On This Day in Tudor History: The Men Accused of an Affair with Anne Boleyn Executed

by AlexandriaIngham

On May 17, 1536, George Boleyn and his fellow accused men were executed at Tower Hill. They were all convicted of having an affair with Anne Boleyn.

On May 17, 1536, the men who were accused of having an affair with Anne Boleyn were executed. They were, in order, Sir George Boleyn, Sir Henry Norris, Sir William Brereton, Sir Francis Weston and Mark Smeaton. Their executions were quick and they were all given the easier execution of being beheaded by axe.

The Site of Tower Hill
The Site of Tower Hill

The Order of the Executions

Mass executions were carried out in order of importance and rank. George Boleyn, Lord Rochford, was the highest ranking of the five men and went first. Mark Smeaton, the lowliest of all, went last. It must have been scary and nerve-wracking to watch four others be executed before you! The bodies would have also remained on the scaffold when Mark went to face the executioner.

There is debate between the order when it comes to William Brereton and Francis Weston. It is possible that they were the other way around but report accounts differ to make it clear.

The men were lucky to be executed by beheading, especially Mark Smeaton. While Lord Rochford was a nobelman, the punishment for treason for the four others was being hanged, drawn and quartered. This was an extremely painful death as the prisoners would be conscious throughout most of it until the heart was removed.

The Speeches of the Men

All five men apologised for their sins and acknowledged that they were to die by the law. This was convention for those to be executed. However, none openly admitted to their guilt of committing adultery with Anne Boleyn; not even Mark Smeaton who confessed. The only thing the men confessed to, except Henry Norris who said very little, was that they were sinners and deserved death.

It is likely that they viewed themselves as sinners – as anyone would. They were all God-fearing men and would have wanted to make sure their souls were clear for judgment from the Lord. This is why it is strange that Mark Smeaton never said anything about his confession being a lie, and leads to the possibility that he was telling the truth the whole time.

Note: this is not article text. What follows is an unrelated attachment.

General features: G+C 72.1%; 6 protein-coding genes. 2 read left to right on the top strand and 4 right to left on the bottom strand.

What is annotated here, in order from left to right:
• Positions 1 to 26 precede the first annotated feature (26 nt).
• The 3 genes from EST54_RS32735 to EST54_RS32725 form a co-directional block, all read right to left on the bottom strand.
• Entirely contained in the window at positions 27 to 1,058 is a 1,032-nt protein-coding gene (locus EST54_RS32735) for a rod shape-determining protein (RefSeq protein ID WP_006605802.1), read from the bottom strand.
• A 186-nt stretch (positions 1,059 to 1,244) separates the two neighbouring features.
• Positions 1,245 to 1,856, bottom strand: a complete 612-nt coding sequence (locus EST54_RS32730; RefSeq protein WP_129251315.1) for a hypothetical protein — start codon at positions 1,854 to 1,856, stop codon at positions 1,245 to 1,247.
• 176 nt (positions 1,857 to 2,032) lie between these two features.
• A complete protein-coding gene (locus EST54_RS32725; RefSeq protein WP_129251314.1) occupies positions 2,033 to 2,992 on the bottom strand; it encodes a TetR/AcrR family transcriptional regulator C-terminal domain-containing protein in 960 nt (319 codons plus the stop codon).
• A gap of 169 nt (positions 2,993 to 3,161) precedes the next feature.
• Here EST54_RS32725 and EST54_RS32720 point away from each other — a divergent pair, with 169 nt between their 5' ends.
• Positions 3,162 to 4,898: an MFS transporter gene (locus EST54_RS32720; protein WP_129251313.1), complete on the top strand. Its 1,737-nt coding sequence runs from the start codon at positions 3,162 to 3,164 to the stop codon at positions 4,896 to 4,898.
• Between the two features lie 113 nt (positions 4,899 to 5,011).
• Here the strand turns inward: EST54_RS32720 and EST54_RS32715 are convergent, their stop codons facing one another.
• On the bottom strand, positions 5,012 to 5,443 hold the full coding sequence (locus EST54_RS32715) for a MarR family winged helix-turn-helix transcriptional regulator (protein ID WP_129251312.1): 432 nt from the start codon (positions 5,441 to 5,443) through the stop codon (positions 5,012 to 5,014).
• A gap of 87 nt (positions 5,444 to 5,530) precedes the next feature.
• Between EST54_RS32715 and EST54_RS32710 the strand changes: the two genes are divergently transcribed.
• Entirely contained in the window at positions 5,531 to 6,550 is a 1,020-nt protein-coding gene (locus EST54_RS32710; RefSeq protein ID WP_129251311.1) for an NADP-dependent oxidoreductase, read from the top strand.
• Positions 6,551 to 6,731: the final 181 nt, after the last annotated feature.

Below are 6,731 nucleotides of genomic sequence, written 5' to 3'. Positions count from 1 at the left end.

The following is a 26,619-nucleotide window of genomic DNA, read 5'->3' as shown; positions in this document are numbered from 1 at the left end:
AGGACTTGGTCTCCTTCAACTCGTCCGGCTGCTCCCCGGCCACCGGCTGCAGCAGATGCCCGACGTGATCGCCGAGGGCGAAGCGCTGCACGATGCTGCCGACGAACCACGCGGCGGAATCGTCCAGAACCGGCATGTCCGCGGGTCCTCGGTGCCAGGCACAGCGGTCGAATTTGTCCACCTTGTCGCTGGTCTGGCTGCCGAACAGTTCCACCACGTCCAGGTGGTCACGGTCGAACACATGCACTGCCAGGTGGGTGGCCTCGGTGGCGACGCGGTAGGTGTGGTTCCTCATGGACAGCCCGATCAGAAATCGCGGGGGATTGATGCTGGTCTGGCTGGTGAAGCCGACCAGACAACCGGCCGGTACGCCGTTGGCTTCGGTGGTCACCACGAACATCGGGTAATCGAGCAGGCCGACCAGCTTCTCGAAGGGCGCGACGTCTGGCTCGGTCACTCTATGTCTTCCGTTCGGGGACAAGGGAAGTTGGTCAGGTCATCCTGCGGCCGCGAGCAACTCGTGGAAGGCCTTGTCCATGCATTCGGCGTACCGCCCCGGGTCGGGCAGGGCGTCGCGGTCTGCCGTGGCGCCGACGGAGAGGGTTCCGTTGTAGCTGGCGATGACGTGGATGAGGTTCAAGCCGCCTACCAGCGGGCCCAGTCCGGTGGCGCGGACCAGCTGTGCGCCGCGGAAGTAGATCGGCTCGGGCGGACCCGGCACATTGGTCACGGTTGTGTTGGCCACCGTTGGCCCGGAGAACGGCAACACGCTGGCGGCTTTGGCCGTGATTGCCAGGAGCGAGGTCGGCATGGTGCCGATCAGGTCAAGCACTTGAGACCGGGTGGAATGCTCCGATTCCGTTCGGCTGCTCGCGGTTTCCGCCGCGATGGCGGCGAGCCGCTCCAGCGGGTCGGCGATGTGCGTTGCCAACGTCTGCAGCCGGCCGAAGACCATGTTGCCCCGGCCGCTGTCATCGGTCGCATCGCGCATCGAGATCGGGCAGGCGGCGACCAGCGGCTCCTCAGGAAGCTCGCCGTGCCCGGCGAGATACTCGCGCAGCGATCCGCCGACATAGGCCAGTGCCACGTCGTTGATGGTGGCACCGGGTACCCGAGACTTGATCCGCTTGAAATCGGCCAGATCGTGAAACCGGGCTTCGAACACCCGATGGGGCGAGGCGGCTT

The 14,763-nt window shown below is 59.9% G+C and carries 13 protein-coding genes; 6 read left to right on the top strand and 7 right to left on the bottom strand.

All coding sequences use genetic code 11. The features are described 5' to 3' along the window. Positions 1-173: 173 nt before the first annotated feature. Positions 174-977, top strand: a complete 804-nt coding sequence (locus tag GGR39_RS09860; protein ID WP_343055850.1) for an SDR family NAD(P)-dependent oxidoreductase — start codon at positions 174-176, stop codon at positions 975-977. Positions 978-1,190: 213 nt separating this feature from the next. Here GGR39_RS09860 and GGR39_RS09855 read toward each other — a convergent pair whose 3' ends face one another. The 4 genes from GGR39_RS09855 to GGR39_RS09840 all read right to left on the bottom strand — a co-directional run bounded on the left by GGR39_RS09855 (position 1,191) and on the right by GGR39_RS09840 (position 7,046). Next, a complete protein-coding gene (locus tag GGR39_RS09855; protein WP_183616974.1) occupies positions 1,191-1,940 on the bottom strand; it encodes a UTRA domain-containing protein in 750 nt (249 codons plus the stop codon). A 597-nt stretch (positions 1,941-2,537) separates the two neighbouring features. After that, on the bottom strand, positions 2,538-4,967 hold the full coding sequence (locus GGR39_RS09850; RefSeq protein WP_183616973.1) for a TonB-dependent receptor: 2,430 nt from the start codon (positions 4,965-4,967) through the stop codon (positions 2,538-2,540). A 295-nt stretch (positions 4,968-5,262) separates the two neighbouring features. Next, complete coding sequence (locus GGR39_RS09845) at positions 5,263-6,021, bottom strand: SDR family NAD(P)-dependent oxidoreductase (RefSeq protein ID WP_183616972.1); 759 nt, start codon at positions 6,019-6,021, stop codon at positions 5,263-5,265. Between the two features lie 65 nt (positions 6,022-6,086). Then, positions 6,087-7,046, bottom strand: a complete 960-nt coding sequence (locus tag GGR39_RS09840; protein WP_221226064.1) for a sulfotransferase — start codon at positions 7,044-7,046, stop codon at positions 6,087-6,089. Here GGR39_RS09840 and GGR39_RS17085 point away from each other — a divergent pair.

All speeches were short, except George’s, who went on to advise the people to tell the truth and learn from his mistakes.

Were They Really Guilty of an Affair with Anne Boleyn?

I often search for whether Anne Boleyn and the five men were really guilty. One thing that really strikes me odd is that Anne and George would commit incest. The Other Boleyn Girl depicts Anne begging her brother to make her pregnant after a miscarriage but it isn’t something that I could see either of them doing.

Anne Boleyn was a very strong-willed and smart woman. She had worked hard to become Queen, whether she originally wanted that or not. She had turned public opinion and became one of the greatest Queen Consorts England had seen. She wanted the best for the people and wouldn’t have jeopardised all of that for affairs.

George Boleyn was loved by the people. While there are doubts that his marriage was a happy one, there are signs that he had mistresses, so why would he risk his life to have an affair with his own sister? When George was first arrested, it was because he was withholding the truth about the Queen. George and Anne were close and told each other everything, so it is possible that he knew some of Anne’s darkest secrets that she didn’t want Henry VIII to know. That doesn’t mean that they were having an affair!

It was actually Lady Rochford who gave Thomas Cromwell the idea that incest was one of the crimes. She had mentioned how close they were, and it is unclear whether she was vindictive in this, but that didn’t mean that her words were true.